2000). Finally, auditory information reaches the dorsomedial telencephalon (Bass et al., 2000). These nuclei in the auditory system are extensively interconnected to vocal nuclei throughout the forebrain, midbrain, and hindbrain (Bass et al., 2000; Goodson and Bass, 2002). Furthermore, the hindbrain octavolateralis efferent project to the saccule to modulate its output (Weeg et al., 2005).
Like the vocal motor system, the auditory system contains multiple sites for steroid action. The torus semicircuilaris was found to express both ARβ and ERβ2 (Forlano et al., 2005; Forlano et al., 2010). The saccule also expresses ARβ in addition to ERα, ERβ1, and ERβ2 (Forlano et al., 2001; Forlano et al., 2005). Anatomically, ERα and ARβ are expressed adjacent to hair cells, while ERβ1 is expressed at the apical end of hair cells and ERβ2 is expressed variably in the cytoplasm (Fergus & Bass, 2013).
Side view of the brain showing sites of steroid hormone receptor and aromatase (estrogen synthase) in the auditory system. Solid dots represent somata, and lines represent axonal projection pathways. Two connected dots indicate reciprocal connections. Sounds are detected by auditory saccule which projects via the VIIIth nerve to auditory nuclei in the hindbrain that innervate the auditory midbrain torus semicircularis (TS). A dorsal thalamic nucleus (central posterior nucleus, CP) contains reciprocal connections to the telencephalon (dorsomedial/Dm) and ventral supracommissural (Vs) that receives input from anterior hypothalamus-posterior tubercle. TS and CP also connect to forebrain (anterior hypothalamus, POA) and midbrain (PAG, isthmal/tegmentum) vocal sites, while auditory-recipient hindbrain nuclei connect to the pattern generating VPG circuit. Modified from Forlano & Bass (2011).
Bass, A. H., Bodnar, D. A., & Marchaterre, M. A. (2000). Midbrain acoustic circuitry in a vocalizing fish. Journal of Comparative Neurology, 419(4), 505-531.
Bass, A. H., Rose, G. J., & Pritz, M. B. (2005). Auditory midbrain of fish, amphibians, and reptiles: model systems for understanding auditory function. In The inferior colliculus (pp. 459-492). Springer, New York, NY.
Chagnaud, B. P., Baker, R., & Bass, A. H. (2011). Vocalization frequency and duration are coded in separate hindbrain nuclei. Nature communications, 2, 346.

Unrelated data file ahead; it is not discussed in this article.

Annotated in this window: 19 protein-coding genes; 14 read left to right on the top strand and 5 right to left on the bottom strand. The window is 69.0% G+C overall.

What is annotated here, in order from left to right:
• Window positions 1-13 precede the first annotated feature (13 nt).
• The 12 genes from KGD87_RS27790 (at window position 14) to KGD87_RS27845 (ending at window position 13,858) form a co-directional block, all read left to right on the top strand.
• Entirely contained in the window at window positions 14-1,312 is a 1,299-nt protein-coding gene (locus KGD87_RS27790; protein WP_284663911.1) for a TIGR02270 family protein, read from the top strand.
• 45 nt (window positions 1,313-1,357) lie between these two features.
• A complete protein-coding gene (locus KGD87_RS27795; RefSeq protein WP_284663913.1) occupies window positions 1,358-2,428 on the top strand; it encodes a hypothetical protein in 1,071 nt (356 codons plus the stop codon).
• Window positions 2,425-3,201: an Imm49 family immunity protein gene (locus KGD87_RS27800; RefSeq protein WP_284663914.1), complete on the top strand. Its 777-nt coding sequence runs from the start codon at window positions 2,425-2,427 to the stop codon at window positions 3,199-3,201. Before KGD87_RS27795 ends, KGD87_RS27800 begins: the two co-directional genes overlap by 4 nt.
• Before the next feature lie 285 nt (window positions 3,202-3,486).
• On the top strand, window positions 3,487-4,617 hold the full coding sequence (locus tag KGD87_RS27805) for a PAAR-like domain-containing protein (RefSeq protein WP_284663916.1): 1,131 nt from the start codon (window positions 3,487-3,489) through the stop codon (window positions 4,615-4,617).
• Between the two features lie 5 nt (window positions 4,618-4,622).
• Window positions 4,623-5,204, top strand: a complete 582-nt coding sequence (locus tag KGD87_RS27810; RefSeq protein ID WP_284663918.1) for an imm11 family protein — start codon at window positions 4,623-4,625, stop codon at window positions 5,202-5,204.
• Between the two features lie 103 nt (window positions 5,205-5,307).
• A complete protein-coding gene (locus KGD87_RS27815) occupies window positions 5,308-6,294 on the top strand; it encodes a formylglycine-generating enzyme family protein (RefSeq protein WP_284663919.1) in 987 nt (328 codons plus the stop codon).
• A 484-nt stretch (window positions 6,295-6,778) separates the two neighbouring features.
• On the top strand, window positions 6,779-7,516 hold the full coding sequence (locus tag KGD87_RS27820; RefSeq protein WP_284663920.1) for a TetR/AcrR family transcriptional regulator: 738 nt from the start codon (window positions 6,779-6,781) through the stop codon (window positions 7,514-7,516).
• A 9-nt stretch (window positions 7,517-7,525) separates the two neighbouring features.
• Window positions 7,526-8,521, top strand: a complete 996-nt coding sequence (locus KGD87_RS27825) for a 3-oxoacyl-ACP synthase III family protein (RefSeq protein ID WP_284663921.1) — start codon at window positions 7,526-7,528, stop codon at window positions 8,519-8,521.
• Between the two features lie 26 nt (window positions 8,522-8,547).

Cohen, M. J., & Winn, H. E. (1967). Electrophysiological observations on hearing and sound production in the fish, Porichthys notatus. Journal of Experimental Zoology Part A: Ecological Genetics and Physiology, 165(3), 355-369.
Fergus, D. J., & Bass, A. H. (2013). Localization and divergent profiles of estrogen receptors and aromatase in the vocal and auditory networks of a fish with alternative mating tactics. Journal of Comparative Neurology, 521(12), 2850-2869.
Forlano, P. M., Deitcher, D. L., & Bass, A. H. (2005). Distribution of estrogen receptor alpha mRNA in the brain and inner ear of a vocal fish with comparisons to sites of aromatase expression. Journal of Comparative Neurology, 483(1), 91-113.
Forlano, P. M., Deitcher, D. L., Myers, D. A., & Bass, A. H. (2001). Anatomical distribution and cellular basis for high levels of aromatase activity in the brain of teleost fish: aromatase enzyme and mRNA expression identify glia as source. Journal of Neuroscience, 21(22), 8943-8955.
Forlano, P. M., Marchaterre, M., Deitcher, D. L., & Bass, A. H. (2010). Distribution of androgen receptor mRNA expression in vocal, auditory, and neuroendocrine circuits in a teleost fish. Journal of Comparative Neurology, 518(4), 493-512.
Goodson, J.L., Bass, A.H., (2002). Vocal-acoustic circuitry and descending vocal pathways in teleost fish: convergence with terrestrial vertebrates
reveals conserved traits. Journal of Comparative Neurology, 448, 298–322.
Weeg, M. S., B. R. Land and A. H. Bass (2005) Temporal modulation of efferents to the inner ear and lateral line by central vocal pathways. The
Journal of Neuroscience 25, 5967-5974. doi:10.1523/JNEUROSCI.0019-05.2005